Avengers #7

by TylerM on March 08, 2013

Normally, I hate Avengers books. I'd rather read every single one of their solo titles, because an actual team book usually bores me. I'm a street-level hero kind of guy, and most of the times the threats in an Avengers book are so insanely high that I feel bored. It's like a blockbuster action movie: it doesn't have the subtlety to move me.


However, Jonathan Hickman has made me like The Avengers. He made me like Reed Richards, and he's making The Avengers fun for me. Both things I thought would be impossible.


This issue in particular feels a lot more like Hickman's work on Image Comics than his Marvel work. Not everyone might feel this way, but that's a high compliment from me.


The scale in this book isn't just high. It's cosmic. It's mind-boggling. The problem isn't some guy who can take a punch from Thor and The Hulk at the same time. It isn't someone who can outsmart Tony Stark unless he's trying really hard.


We don't even know what the problem is, just that something went wrong. When something is wrong with the entire universe, I'm actually worried that the whole force of The Avengers won't be enough. For once, I'm intrigued by the high stakes.


Hickman reunites with his artist from S.H.I.E.L.D., Dustin Weaver, on this book, and I really like Weaver. Any artist that can draw faces well is worth every cent you pay for their books. Almost always, some artist draws at least one face that just looks off. The worst thing Weaver does in this book is draw a guy that looks like JFK.


Yeah, that's right. The only problem is a guy looks like a Kennedy.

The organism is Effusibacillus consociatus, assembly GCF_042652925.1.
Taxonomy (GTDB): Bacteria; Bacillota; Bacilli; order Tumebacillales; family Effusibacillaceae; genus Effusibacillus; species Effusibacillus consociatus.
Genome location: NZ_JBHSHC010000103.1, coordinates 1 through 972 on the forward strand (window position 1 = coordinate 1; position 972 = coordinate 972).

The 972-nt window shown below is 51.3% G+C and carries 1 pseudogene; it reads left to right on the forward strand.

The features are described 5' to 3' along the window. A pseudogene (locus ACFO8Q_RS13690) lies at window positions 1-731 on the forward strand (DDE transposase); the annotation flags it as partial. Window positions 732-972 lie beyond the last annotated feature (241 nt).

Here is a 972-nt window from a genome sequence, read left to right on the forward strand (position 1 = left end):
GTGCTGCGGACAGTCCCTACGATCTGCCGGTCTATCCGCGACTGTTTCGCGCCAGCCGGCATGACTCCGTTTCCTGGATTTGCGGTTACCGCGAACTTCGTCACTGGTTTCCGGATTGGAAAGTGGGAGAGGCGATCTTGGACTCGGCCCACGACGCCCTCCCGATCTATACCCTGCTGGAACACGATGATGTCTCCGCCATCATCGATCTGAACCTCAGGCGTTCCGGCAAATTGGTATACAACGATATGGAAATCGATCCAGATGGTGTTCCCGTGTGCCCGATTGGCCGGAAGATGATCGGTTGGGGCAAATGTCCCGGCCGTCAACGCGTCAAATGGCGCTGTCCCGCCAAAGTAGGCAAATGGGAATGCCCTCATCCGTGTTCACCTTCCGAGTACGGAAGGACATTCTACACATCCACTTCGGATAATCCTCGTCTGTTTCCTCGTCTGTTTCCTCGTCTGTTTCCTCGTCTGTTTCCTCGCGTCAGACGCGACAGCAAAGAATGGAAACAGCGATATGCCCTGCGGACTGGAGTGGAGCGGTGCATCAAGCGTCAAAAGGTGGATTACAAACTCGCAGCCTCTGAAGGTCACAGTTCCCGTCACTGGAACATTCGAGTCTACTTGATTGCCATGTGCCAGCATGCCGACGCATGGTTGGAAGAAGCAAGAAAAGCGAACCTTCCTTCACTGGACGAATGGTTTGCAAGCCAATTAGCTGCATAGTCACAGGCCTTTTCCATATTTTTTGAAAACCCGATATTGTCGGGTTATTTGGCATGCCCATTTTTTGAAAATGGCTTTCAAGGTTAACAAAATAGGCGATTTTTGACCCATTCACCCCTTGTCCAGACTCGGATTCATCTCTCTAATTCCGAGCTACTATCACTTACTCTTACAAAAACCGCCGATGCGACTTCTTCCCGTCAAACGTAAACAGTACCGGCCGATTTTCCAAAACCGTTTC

Weaver makes me feel like I know a character that is just introduced based on body language. When these characters aren't moving, that's real talent.


My biggest complaint about the book is the first few pages. Now, I know Hickman, and I'm sure it's going to relate at some point, but they seem so out of place. It certainly adds to the grand scope of this book, and, if it were a bit more intelligible, could really put into perspective exactly what is at stake here.


Unfortunately, it isn't. It's like watching the Pixar short before the feature film. It's beautiful, it's well done, but seemingly unconnected. The big difference here is that this is probably going to tie in to the story in some way, and you know the guy playing chess against himself isn't going to be in A Bug's Life (dated enough reference, readers?).  

Our Score:


A Look Inside


lucstclair's picture
Hickman likes to take things to the next cosmic level and that's great. Anyone else notice the re-introduction to the characters from Marvel's New Universe stint. Night Mask, Starbrand, Justice are all coming back. Did I jsut reveal my age? Man, I'm getting old.